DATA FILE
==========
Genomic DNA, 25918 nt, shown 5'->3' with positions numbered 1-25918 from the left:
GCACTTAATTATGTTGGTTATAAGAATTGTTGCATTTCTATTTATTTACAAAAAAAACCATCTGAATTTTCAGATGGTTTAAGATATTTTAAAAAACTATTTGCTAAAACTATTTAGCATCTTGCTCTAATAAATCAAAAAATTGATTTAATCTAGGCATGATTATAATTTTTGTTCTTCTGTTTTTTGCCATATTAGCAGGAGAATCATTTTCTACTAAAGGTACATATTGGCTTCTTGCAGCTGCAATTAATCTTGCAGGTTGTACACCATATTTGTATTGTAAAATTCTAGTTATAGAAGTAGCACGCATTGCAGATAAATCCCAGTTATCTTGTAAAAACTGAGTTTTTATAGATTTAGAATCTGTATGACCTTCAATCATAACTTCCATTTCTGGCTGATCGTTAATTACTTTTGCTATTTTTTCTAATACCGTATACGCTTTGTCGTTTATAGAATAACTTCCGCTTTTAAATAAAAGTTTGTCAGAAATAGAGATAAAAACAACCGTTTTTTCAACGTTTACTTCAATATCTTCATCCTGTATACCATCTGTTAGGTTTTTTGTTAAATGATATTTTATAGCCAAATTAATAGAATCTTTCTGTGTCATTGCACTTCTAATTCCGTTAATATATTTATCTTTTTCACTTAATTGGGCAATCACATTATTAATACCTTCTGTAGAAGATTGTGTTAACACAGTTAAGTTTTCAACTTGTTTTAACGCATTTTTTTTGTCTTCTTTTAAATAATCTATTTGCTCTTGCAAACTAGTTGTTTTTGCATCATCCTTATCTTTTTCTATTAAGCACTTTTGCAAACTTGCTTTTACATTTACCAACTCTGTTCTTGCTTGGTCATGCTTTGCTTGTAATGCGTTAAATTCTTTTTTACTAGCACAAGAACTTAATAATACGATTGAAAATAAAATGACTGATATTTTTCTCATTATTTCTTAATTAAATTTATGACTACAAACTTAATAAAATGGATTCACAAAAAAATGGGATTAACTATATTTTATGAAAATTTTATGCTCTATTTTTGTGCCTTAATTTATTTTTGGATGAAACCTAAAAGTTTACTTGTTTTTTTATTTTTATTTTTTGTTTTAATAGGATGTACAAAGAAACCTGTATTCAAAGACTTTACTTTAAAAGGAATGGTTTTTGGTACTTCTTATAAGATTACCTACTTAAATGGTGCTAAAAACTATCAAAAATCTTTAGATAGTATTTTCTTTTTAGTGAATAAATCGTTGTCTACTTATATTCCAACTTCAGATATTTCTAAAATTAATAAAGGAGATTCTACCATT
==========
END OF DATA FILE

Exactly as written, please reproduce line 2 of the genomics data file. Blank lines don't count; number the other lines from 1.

GCACTTAATTATGTTGGTTATAAGAATTGTTGCATTTCTATTTATTTACAAAAAAAACCATCTGAATTTTCAGATGGTTTAAGATATTTTAAAAAACTATTTGCTAAAACTATTTAGCATCTTGCTCTAATAAATCAAAAAATTGATTTAATCTAGGCATGATTATAATTTTTGTTCTTCTGTTTTTTGCCATATTAGCAGGAGAATCATTTTCTACTAAAGGTACATATTGGCTTCTTGCAGCTGCAATTAATCTTGCAGGTTGTACACCATATTTGTATTGTAAAATTCTAGTTATAGAAGTAGCACGCATTGCAGATAAATCCCAGTTATCTTGTAAAAACTGAGTTTTTATAGATTTAGAATCTGTATGACCTTCAATCATAACTTCCATTTCTGGCTGATCGTTAATTACTTTTGCTATTTTTTCTAATACCGTATACGCTTTGTCGTTTATAGAATAACTTCCGCTTTTAAATAAAAGTTTGTCAGAAATAGAGATAAAAACAACCGTTTTTTCAACGTTTACTTCAATATCTTCATCCTGTATACCATCTGTTAGGTTTTTTGTTAAATGATATTTTATAGCCAAATTAATAGAATCTTTCTGTGTCATTGCACTTCTAATTCCGTTAATATATTTATCTTTTTCACTTAATTGGGCAATCACATTATTAATACCTTCTGTAGAAGATTGTGTTAACACAGTTAAGTTTTCAACTTGTTTTAACGCATTTTTTTTGTCTTCTTTTAAATAATCTATTTGCTCTTGCAAACTAGTTGTTTTTGCATCATCCTTATCTTTTTCTATTAAGCACTTTTGCAAACTTGCTTTTACATTTACCAACTCTGTTCTTGCTTGGTCATGCTTTGCTTGTAATGCGTTAAATTCTTTTTTACTAGCACAAGAACTTAATAATACGATTGAAAATAAAATGACTGATATTTTTCTCATTATTTCTTAATTAAATTTATGACTACAAACTTAATAAAATGGATTCACAAAAAAATGGGATTAACTATATTTTATGAAAATTTTATGCTCTATTTTTGTGCCTTAATTTATTTTTGGATGAAACCTAAAAGTTTACTTGTTTTTTTATTTTTATTTTTTGTTTTAATAGGATGTACAAAGAAACCTGTATTCAAAGACTTTACTTTAAAAGGAATGGTTTTTGGTACTTCTTATAAGATTACCTACTTAAATGGTGCTAAAAACTATCAAAAATCTTTAGATAGTATTTTCTTTTTAGTGAATAAATCGTTGTCTACTTATATTCCAACTTCAGATATTTCTAAAATTAATAAAGGAGATTCTACCATT